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The Patient Will See Dr Google Now

Almost 50 million health-related searches were made by people in the UK using Google over a recent 12-month period, according to an analysis of data from the popular search engine.

Internet searches for cancer were excluded from the study, which left diabetes as the most searched health topic, followed closely by diarrhoea.

Anxiety, schizophrenia, and depression also featured in the top 10 list of conditions 'googled', as were specific women's health issues - endometriosis and menopause.

The analysis was made by not-for-profit mutual society Benenden Healthcare using search volumes for November 2021 to October 2022 obtained from Google’s keyword planner. Up to 400 unique search queries related to 27 of the UK's most common health problems were analysed for the research. The topics were split into seven categories, with the top three issues analysed in each.

Diabetes Topped Most Searched List

The 10 health topics most searched during the period, including the total for the 12 months, were:

  1. Diabetes (3,078,000)
  2. Diarrhoea (3,007,000)
  3. Endometriosis (2,701,000)
  4. Pneumonia (2,215,000)
  5. Anxiety (1,642,500)
  6. Irritable Bowel Syndrome (2,370,500)
  7. Menopause (2,057,000)
  8. Schizophrenia (1,331,000)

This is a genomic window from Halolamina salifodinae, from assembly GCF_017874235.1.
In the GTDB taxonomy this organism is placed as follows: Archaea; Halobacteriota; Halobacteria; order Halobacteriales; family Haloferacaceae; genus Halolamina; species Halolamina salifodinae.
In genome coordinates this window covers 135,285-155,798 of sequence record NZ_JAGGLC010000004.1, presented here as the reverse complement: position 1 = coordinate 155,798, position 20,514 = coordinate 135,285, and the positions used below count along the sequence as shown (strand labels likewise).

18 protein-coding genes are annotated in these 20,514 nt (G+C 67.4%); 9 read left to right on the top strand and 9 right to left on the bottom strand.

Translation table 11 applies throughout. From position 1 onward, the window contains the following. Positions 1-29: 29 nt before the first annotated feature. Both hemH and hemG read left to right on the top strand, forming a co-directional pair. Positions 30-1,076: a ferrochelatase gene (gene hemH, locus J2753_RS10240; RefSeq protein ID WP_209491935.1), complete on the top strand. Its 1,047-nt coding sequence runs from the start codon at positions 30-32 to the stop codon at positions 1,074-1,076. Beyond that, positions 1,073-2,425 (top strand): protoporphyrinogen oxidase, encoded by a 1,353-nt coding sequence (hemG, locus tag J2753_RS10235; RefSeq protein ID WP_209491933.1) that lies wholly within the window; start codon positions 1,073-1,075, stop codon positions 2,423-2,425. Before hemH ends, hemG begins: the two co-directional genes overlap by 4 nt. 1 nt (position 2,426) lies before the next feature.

9. Arthritis (1,056,000)
  10. Depression (1,195,000)

Cheryl Lythgoe, matron at Benenden Health, said, "It's of little surprise to see that physical health is leading the way as one of the most search for health terms, as throughout the COVID-19 pandemic many people have become more conscious of their health. What's concerning is the apparent reliance on Google for this information, possibly leading to an incorrect self-diagnosis or panic.

"When there's a long wait for doctor's appointments it's easy to get impatient and the ability to self-diagnose via the internet can for some be too tempting. If you are looking for advice online, I would recommend visiting trusted sources such as the NHS website as a first port of call to ensure the advice is from experts and more likely to be accurate. However, at the first signs of illness, it's always best to consult a pharmacist or a GP. This will ensure the correct treatment, if necessary, is sought."

Benenden Health did not include searches for cancer in its analysis because of the large variance in different cancer types which it said "would have impacted the results in other categories and not shown a true picture". Also, the figures only included searches for health information specifically made via Google, and the raw nature of the data meant it was not clear whether searches were made because of health worries or for any other reason. 

As internet use has boomed in recent years, so have concerns that online searches could be directed to unreliable advice on health, whilst turning to 'Dr Google' could also lead to unnecessary anxiety, or 'cyberchondria'. Those concerns led Google to announce in 2020 that it would make it easier for people to find authoritative sources through 'knowledge panels', with information from the NHS website, displayed prominently on search pages.